RANDALL-YOUNG: Benign neglect

By on May 19, 2017
(Photodisc/Thinkstock).

Are computers and cell phones contributing to the “benign neglect” of our children? I remember when my children were little, and how hard it was for them to wait five or ten minutes until I got off the phone. However, when we were in the car, at the park, shopping or watching a sibling’s sporting event, they had my full attention.

Things are different now. Often parents have their cell phones on all the time, so conversations with children are often interrupted while Mom or Dad takes a call. The calls may go on for a long time, or there may be many calls. Consequently, children are not getting the quality time with parents that they used to. Children get the message that whoever is calling is more important than they are.

Similarly, parents may spend a lot of time on the computer, either working, checking e-mails, surfing the web, or playing games. Children do this too, and the end result is a family that may be together, but within that seeming togetherness, each is leading a more independent existence.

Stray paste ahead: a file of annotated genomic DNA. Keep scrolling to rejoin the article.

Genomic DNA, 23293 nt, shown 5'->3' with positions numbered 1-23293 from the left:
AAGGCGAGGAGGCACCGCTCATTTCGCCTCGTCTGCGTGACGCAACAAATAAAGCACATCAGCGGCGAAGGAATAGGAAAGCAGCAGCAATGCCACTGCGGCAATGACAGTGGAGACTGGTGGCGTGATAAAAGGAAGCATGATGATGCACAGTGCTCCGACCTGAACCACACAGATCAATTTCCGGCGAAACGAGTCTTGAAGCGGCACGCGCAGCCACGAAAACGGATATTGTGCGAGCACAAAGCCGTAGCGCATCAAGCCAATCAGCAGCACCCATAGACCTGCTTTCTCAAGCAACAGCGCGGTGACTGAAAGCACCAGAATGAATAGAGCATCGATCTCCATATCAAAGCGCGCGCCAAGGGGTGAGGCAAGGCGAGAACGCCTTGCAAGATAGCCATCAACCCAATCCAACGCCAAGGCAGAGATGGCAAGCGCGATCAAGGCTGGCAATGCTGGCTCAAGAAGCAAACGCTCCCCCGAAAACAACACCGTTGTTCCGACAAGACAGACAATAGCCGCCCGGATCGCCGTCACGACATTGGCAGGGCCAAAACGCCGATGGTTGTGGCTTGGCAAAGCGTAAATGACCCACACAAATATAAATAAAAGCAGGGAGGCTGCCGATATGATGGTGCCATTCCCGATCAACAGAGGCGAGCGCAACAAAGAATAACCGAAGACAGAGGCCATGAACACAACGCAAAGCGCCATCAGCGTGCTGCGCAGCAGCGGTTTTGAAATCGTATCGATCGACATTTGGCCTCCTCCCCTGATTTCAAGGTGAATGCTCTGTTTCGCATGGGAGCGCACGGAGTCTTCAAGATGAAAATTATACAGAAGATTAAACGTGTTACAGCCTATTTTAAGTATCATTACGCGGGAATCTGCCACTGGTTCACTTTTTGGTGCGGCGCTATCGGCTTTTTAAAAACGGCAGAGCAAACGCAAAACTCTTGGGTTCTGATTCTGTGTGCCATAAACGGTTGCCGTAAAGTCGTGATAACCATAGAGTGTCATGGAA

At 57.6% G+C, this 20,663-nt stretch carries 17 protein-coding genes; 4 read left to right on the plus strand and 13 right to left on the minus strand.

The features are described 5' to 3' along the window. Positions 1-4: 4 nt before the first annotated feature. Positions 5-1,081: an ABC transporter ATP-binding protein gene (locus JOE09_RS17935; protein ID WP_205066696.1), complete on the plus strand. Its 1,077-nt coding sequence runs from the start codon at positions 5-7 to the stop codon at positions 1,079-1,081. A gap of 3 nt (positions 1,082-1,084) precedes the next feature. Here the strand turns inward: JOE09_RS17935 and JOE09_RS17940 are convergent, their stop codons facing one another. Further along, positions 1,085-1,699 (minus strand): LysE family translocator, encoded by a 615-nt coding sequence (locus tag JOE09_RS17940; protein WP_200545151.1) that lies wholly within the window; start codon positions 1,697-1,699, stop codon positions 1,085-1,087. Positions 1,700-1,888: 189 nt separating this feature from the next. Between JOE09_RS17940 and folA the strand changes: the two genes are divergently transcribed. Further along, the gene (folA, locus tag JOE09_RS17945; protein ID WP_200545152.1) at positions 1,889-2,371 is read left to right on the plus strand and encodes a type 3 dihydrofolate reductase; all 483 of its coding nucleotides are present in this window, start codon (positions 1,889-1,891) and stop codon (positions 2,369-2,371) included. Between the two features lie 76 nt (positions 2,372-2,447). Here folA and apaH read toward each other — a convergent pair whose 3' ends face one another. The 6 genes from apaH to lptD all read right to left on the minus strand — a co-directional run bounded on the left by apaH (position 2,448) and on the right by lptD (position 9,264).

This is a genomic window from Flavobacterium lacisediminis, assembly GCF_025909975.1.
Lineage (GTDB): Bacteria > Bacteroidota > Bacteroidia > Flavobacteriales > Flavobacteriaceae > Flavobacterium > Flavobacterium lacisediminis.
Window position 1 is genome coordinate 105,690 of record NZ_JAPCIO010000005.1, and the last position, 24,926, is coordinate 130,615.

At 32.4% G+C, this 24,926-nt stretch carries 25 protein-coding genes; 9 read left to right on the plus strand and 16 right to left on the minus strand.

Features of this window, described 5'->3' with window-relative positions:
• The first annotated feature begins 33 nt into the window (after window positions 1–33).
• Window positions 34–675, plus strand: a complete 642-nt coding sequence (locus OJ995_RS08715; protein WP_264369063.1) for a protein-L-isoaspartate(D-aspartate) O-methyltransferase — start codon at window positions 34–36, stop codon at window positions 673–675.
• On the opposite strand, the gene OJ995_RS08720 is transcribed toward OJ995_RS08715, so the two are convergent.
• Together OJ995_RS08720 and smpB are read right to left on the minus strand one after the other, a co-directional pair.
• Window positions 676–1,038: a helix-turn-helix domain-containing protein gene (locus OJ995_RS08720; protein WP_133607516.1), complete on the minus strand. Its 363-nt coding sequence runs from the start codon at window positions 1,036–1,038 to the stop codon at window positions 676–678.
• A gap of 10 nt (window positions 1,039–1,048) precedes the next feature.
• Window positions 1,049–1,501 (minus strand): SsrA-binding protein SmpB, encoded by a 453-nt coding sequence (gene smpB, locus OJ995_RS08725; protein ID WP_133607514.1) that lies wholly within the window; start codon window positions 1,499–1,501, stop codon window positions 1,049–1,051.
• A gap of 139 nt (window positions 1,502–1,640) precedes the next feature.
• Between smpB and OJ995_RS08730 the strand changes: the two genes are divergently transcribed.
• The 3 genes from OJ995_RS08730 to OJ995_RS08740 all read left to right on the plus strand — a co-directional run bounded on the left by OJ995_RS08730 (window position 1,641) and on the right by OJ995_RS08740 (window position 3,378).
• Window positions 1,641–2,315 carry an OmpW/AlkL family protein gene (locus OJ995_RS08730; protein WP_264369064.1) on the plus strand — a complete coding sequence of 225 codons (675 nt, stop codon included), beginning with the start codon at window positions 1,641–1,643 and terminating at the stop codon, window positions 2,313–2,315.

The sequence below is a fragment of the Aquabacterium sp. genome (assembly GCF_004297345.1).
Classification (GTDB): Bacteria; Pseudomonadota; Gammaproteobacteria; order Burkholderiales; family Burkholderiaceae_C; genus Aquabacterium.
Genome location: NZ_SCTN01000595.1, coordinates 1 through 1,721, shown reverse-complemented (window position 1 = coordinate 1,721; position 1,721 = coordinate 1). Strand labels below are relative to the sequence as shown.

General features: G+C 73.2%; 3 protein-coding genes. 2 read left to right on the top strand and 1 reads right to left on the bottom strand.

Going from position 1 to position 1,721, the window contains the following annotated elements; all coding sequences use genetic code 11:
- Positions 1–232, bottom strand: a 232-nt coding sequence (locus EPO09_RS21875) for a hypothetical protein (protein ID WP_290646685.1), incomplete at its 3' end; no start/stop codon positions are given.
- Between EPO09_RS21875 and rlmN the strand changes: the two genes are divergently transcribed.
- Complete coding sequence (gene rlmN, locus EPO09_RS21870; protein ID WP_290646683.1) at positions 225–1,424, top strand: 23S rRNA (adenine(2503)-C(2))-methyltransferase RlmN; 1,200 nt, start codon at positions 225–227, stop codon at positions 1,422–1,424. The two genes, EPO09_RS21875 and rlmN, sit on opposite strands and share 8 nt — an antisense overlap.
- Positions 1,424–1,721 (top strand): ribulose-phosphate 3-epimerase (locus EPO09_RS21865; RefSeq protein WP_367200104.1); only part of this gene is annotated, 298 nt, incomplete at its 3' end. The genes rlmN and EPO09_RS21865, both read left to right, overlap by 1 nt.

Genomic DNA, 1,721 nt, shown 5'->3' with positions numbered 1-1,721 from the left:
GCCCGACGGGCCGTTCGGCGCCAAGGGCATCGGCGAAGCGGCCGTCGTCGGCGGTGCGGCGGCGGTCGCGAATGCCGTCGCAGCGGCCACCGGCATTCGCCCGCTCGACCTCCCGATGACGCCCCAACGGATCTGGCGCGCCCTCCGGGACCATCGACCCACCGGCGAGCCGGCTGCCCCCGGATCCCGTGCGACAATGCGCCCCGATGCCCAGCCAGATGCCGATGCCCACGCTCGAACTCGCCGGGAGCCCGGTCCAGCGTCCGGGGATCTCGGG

Bonding and interacting with family members are crucial elements to the healthy social and emotional development of children. There are also many opportunities for learning, as children are full of questions if they feel Mom or Dad is interested in what they have to say.

Take a moment to assess how technology is impacting your family life. Perhaps you will decide to turn off your cell phone when you are with the children, or save your computer time until they are in bed. Giving full attention to children sends them a strong message about their worth.

Gwen Randall-Young is an author and award-winning psychotherapist. For permission to reprint this article or to obtain books, CDs or MP3s, visit www.gwen.ca.

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